Your not going to avoid people getting together and attempting to create a community in which certain behavior is off limits. While there are other options, in the very least, you know there are OTHER states who believe in liberty, and you could always head to those.
  5. #5 NasaJoe, May 16, 2011
    Last edited by a moderator: May 16, 2011
    Not sure if your question was specifically aimed towards the department of education, but...I dont think i'm down for eliminating the department of education.. Imo they've made too much progress as a collective group of intellectuals. I can see how privatizing the schools may provide for more qualified teachers / more competition in the hiring atmosphere, but I simply think many states would provide a substantially worse / biased education education than the education they're already getting, even with its flaws.

    There's already private / charter schools etc..
  6. Bad idea because you would force the people of Maine to be just like the people of Georgia or California.

  7. They can't compete with a Federal monopoly on affordable education, that's why they have to cater to the elite.

    You do realize the Federal government didn't get involved until 1979, right?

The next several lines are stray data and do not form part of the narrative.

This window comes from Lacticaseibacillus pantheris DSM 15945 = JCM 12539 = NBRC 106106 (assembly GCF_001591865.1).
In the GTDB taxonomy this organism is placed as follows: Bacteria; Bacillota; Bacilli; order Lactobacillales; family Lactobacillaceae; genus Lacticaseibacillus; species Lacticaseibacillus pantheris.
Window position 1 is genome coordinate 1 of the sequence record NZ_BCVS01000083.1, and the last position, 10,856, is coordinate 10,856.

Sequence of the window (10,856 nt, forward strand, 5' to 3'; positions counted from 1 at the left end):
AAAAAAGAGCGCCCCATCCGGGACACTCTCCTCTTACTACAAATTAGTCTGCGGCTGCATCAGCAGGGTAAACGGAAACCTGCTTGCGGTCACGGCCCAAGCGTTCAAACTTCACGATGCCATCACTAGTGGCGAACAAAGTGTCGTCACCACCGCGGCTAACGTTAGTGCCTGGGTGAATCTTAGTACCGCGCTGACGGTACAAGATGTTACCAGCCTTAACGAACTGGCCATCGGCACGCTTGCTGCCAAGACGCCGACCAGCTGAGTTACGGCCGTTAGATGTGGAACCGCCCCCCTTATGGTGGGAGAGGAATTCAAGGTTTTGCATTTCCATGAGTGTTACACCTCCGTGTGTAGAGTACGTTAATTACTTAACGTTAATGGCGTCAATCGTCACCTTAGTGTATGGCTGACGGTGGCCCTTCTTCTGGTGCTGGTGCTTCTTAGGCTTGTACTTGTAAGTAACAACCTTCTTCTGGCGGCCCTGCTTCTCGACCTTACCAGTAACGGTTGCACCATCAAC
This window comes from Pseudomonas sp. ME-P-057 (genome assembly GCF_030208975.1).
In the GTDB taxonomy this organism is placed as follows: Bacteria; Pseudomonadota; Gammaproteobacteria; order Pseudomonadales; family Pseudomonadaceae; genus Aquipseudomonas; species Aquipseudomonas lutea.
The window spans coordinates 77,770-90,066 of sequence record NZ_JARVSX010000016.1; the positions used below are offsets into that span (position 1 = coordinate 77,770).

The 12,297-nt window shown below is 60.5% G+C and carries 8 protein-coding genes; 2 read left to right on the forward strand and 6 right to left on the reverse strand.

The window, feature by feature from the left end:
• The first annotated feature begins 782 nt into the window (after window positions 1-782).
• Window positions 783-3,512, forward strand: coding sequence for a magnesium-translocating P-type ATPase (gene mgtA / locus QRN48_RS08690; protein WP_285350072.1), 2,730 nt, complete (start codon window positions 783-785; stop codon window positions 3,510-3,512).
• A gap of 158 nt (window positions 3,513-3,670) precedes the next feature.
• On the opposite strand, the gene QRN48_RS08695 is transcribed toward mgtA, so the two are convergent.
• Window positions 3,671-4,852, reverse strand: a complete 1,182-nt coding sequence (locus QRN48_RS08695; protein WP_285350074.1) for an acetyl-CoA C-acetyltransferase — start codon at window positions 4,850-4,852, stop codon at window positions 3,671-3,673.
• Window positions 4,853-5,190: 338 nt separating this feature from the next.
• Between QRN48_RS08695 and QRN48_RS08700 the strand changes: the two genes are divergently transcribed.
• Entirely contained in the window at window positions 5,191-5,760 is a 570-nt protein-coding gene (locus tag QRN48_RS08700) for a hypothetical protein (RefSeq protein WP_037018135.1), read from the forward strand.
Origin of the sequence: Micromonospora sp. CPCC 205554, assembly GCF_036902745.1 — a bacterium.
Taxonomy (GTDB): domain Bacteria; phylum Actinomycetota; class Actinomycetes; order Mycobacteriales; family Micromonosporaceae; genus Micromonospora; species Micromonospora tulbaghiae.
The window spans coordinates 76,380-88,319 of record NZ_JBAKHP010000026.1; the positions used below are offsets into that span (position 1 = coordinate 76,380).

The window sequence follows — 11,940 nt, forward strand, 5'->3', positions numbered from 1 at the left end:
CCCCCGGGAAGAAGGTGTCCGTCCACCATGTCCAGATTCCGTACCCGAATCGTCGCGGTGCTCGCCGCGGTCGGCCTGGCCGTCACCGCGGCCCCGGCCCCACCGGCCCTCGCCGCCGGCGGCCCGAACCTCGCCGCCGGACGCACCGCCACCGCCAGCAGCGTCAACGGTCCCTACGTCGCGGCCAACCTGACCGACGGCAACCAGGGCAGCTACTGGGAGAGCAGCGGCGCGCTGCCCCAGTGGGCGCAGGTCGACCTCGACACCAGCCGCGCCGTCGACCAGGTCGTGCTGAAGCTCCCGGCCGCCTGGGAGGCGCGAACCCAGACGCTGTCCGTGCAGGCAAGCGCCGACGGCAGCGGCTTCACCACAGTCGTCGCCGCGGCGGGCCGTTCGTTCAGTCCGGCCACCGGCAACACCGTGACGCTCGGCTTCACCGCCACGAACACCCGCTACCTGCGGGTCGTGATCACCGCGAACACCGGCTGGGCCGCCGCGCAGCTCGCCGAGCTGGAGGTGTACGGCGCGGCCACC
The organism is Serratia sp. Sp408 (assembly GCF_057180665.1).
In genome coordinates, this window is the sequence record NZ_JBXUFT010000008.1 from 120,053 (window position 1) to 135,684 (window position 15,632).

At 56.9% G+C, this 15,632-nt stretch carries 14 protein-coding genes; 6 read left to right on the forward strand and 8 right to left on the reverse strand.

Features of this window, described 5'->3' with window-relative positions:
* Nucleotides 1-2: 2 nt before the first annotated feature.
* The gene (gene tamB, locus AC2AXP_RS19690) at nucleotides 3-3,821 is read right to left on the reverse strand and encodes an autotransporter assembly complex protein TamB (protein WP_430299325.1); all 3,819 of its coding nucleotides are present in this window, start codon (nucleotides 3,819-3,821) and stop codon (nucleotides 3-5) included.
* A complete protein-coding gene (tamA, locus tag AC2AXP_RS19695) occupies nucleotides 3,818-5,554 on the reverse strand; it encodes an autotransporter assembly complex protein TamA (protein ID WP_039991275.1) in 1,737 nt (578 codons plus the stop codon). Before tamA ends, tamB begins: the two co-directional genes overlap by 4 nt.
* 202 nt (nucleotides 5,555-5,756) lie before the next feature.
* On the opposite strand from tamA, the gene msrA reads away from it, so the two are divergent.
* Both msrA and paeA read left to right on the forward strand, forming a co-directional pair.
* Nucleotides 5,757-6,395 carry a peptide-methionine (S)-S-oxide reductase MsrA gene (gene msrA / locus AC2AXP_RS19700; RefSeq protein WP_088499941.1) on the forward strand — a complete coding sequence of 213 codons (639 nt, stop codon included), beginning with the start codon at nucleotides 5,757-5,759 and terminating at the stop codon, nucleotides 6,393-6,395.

8. While I agree and did, not everyone can just leave. I find myself very fortunate to be able to do so, but there are many reason this isn't feasible. Jobs, funds, families. Again, who will protect the minorities of any state?

  9. The department of education is unconstitutional and a failure. You could make the same argument for eliminating the "war on drugs" as you could the department of education. Both have ever increasing budgets, layers of federal bureaucracy, and terrible results when looking at their stated mission/goals. Oh, did I mention? Both are unconstitutional. :p

    It's just another bureaucratic nightmare that is Washington DC which usually results in a money pit with declining or worsening results.

    I can guarantee the local or state governments could do a much better job than that which is mandated from DC bureaucrats. One size usually doesn't fit all, unless of course we are talking about the Bill of Rights.

    hey federal gubmint - let's create the department of education (bureaucracy). Education levels decline. Shit, what can we do? I know, let's throw more money at it! That'll work. Nope, didn't seems to have made schools worse. What should we do? I know, let's throw EVEN MORE money at it...and repeat until, well...forever.

    Here is some info I posted in another thread on the DOE:

    10 Facts About K-12 Education Funding

    The Education Bubble - B. T. Donleavy - Mises Daily

    The Free Market: The Sad Legacy of Ronald Reagan - 1988